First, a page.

7. Dust with powdered sugar, if desired. Consider serving with whipped cream and fresh berries.
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Why Bake with Wine?

Wine is a multi-dimension ingredient. It has a wonderful way of supporting the other ingredients in dish, enhancing their flavors or adding its own subtle flavors.

Because of its sweet taste and fruit aromas, Vignoles is a perfect wine to cook with, especially when added to desserts.


Apricot-Glazed Vignoles Wine Cake

Ingredients:

Cake:
2 ¼ cups cake flour
1 ½ cups white sugar
3 tsp. baking powder
1 tsp. salt
½ cup shortening
½ cup milk
½ cup Flag Hill Vignoles wine
1 ½ tsp. vanilla
2 eggs

Glaze:
1 cup apricot jelly
½ cup Flag Hill Vignoles wine
6 T. honey
1 tsp. corn starch

Fresh Fruit:
thinly sliced peach {white peaches would be particularly nice}, raspberries

Directions:

Cake:
Heat oven to 350°F. Grease and flour a bundt pan. Measure cake ingredients into large mixing bowl and mix for approximately 2 minutes, scraping bowl occasionally. Pour into prepared pan. Bake cake for 30 minutes. Test for doneness. Cool on rack.

Glaze:
In a small saucepan, over low heat, warm the apricot jelly. Stir in remaining glaze ingredients until smooth. [for best results, mix wine with corn starch until smooth. Then add to pan with jelly]. Heat on low until mixture thickens. Stir often. Cool. Pour glaze over cake for presentation. Slice and serve with fruit.

Discover the Wine and Mead of New Hampshire

There are currently over twenty wineries in the state of New Hampshire.

Winery Association (NHWA) is a collective group of wine, cider, mead, and fruit wine growers, producers, and academics devoted to the New Hampshire Wine Industry.

For locations of state-wide wineries, take a look at this map.

Vignoles Carrot Cake Recipe

Cake Ingredients

  • 1/4 cup Vignoles wine
  • 2 cups carrots, pared, shredded
  • 2 cups sugar
  • 1-1/2 teaspoons ground cinnamon
  • 1/2 teaspoon ground cloves
  • 4 eggs
  • 1 cup walnuts, finely chopped
  • 3 cups unsifted all-purpose flour
  • 1 tablespoon baking soda
  • 1/2 teaspoon salt
  • 1/2 teaspoon grated nutmeg
  • 2 teaspoons vanilla
  • 1-1/4 cups vegetable oil
  • 1 cup shredded coconut
  • 1 (8-ounce) can crushed pineapple, drained

Cake Instructions

  1. Preheat oven to 375°F. Grease and flour 10 inch bundt pan.
  2. Steam carrots in microwave until just tender [keep a close eye on the carrots. You want them to be softened but not soft].
  3. Stir together flour, sugar, baking soda, cinnamon, salt, cloves and nutmeg and cooled carrots in large bowl mixed.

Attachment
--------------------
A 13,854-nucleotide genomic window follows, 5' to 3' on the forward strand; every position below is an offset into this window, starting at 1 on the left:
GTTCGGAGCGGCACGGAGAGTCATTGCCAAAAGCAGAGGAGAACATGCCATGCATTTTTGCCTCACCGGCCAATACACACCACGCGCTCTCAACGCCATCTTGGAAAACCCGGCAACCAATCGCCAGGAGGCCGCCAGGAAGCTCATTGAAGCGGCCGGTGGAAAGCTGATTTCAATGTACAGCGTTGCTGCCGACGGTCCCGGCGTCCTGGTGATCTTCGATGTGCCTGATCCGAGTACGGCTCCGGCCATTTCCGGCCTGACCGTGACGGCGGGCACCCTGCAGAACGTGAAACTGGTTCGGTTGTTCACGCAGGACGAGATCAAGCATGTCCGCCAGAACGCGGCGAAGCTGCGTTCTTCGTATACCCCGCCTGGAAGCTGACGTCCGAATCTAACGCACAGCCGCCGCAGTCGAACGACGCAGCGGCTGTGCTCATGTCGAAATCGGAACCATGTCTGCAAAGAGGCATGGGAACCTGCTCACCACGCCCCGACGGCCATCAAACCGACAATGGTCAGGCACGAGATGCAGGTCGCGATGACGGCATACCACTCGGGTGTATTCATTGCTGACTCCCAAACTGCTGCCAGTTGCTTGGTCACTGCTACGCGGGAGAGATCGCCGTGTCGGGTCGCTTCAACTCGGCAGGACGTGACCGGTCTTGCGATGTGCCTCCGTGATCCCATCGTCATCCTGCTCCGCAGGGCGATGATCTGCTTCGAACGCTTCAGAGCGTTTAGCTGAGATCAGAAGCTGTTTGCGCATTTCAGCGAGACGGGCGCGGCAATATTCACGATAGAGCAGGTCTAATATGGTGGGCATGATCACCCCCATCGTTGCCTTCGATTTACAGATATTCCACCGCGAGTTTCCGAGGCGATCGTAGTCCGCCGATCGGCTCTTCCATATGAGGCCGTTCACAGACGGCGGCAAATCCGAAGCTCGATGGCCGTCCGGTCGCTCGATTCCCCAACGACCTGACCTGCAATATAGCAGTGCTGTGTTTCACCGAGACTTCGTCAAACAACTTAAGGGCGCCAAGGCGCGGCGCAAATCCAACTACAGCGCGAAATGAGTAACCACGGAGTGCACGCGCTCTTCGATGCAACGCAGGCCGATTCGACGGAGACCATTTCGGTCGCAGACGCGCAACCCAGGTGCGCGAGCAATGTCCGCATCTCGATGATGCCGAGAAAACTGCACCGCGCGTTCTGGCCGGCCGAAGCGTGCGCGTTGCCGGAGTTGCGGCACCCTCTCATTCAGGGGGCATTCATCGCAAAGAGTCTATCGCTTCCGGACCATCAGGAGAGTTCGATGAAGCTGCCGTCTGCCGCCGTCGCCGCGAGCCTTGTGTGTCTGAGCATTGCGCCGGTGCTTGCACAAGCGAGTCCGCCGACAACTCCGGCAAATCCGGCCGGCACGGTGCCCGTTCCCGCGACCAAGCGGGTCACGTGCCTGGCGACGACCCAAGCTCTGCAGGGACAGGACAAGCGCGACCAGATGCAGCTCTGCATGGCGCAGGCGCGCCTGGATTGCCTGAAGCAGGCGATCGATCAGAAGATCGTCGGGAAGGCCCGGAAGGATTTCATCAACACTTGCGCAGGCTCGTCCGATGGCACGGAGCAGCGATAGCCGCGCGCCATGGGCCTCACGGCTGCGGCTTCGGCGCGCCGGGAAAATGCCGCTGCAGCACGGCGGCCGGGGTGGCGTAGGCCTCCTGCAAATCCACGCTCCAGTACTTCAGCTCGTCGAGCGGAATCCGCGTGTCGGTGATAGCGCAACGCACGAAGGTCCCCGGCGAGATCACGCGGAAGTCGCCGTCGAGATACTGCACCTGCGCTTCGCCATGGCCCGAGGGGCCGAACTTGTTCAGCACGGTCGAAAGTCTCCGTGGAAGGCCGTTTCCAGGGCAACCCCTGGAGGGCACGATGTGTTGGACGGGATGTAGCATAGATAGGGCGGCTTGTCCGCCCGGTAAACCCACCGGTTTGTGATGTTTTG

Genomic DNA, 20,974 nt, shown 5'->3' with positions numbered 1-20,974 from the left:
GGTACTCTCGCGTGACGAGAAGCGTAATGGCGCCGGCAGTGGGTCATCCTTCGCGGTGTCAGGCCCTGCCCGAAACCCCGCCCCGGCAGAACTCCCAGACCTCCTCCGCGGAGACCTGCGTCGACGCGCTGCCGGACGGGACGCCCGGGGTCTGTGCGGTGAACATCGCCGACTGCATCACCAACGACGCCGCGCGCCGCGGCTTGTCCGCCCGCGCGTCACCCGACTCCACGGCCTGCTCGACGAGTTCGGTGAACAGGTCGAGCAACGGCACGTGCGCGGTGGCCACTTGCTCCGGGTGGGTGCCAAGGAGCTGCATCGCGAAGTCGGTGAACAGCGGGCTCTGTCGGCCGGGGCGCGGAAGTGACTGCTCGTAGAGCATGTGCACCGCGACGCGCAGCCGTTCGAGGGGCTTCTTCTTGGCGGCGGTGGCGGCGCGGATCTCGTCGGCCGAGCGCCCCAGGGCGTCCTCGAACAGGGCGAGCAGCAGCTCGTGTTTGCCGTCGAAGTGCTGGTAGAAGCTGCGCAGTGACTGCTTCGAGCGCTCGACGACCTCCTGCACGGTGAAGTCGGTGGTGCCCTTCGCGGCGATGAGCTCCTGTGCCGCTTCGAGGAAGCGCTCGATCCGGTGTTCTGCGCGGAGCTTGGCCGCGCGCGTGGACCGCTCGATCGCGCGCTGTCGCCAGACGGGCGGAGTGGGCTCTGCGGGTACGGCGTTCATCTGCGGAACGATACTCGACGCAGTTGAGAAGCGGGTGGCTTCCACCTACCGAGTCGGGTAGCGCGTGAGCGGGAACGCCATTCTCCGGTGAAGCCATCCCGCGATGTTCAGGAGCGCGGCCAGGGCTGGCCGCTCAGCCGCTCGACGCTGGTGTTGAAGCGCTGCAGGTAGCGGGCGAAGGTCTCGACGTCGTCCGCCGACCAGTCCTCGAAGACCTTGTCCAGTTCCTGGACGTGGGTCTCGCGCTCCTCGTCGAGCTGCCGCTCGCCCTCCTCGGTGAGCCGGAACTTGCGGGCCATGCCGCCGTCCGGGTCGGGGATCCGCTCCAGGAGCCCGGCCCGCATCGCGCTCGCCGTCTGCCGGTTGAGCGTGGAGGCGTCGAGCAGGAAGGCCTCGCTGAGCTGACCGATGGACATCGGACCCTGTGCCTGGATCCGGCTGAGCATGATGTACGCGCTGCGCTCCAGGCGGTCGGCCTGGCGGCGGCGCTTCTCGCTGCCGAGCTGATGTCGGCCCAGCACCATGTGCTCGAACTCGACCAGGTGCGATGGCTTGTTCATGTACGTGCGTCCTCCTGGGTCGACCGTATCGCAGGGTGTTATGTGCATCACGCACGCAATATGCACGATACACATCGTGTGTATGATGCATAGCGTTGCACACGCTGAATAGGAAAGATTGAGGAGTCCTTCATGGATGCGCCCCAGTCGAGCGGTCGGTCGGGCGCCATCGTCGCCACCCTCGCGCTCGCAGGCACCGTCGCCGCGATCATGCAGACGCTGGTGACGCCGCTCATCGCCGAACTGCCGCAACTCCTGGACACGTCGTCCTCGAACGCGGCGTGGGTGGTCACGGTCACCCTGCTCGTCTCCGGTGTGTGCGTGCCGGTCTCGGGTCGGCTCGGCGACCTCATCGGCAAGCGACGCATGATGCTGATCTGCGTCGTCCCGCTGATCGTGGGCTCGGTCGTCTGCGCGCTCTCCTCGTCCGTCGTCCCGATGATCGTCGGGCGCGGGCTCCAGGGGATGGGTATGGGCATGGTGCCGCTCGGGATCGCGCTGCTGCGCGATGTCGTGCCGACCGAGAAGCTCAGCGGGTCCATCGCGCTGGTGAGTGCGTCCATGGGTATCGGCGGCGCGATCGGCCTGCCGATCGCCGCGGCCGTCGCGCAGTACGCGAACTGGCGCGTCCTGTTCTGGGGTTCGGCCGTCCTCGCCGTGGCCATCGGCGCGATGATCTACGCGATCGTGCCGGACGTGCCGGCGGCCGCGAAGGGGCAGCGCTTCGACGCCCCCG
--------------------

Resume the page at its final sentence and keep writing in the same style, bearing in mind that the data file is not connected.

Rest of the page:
4. Beat eggs in small bowl, stir in oil, wine and vanilla.
  5. Pour liquid ingredients into flour mixture. Blend at low speed until mixed well. Then beat at medium 3 minutes. Scraping down sides occasionally.
  6. Stir in walnuts, coconut, and pineapple, then pour into prepared pan.
  7. Bake in lower third of oven for 45 minutes. Lower oven temperature to 350° and bake an additional 30 minutes.
  8. Cool pan on rack for 15 minutes. Remove cake from pan.
  9. Cool to room temperature.

Frosting Ingredients & Instructions

This is more of a glaze than a thick frosting. If you prefer a more traditional cream cheese frosting, simply omit the wine.

  • 3 ounce softened cream cheese
  • 2/3 cup sifted powdered sugar
  • 1 tablespoon Vignoles wine
  • Mix cream cheese and powdered sugar in small bowl until smooth. Add wine and mix. Drizzle frosting over cake. Serve.

{Recipe adapted from St. James Winery}

Vanilla-Sparkling Wine Pound Cake
Vanilla-Sparkling Wine Pound Cake | Source

Other Wine suggestions

As you can see, I enjoy cooking with wine. Whether it is a specialty wine or a bit of leftover wine from the night prior, there is no need for it to go to waste.

Vignoles is certainly not the only wine worth using in baking. Red wine is equally delicious as proven in this cake from Food & Wine. Chocolate and red wine are a natural pairing.

With summer quickly approaching, perhaps you'll have more sparkling wines on hand. If so, this recipe from Better Homes and Gardens pound cake would make a lovely dessert or hostess gift.

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I've made this cake several times now. It makes a wonderful gift. I made a few cake stands and added a small gift tag.

If you'd like to know how you can do the same, here's a link to my DIY Cake Stand article - perfect for the Easter holiday: How to make cake stands.

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Have you baked with wine?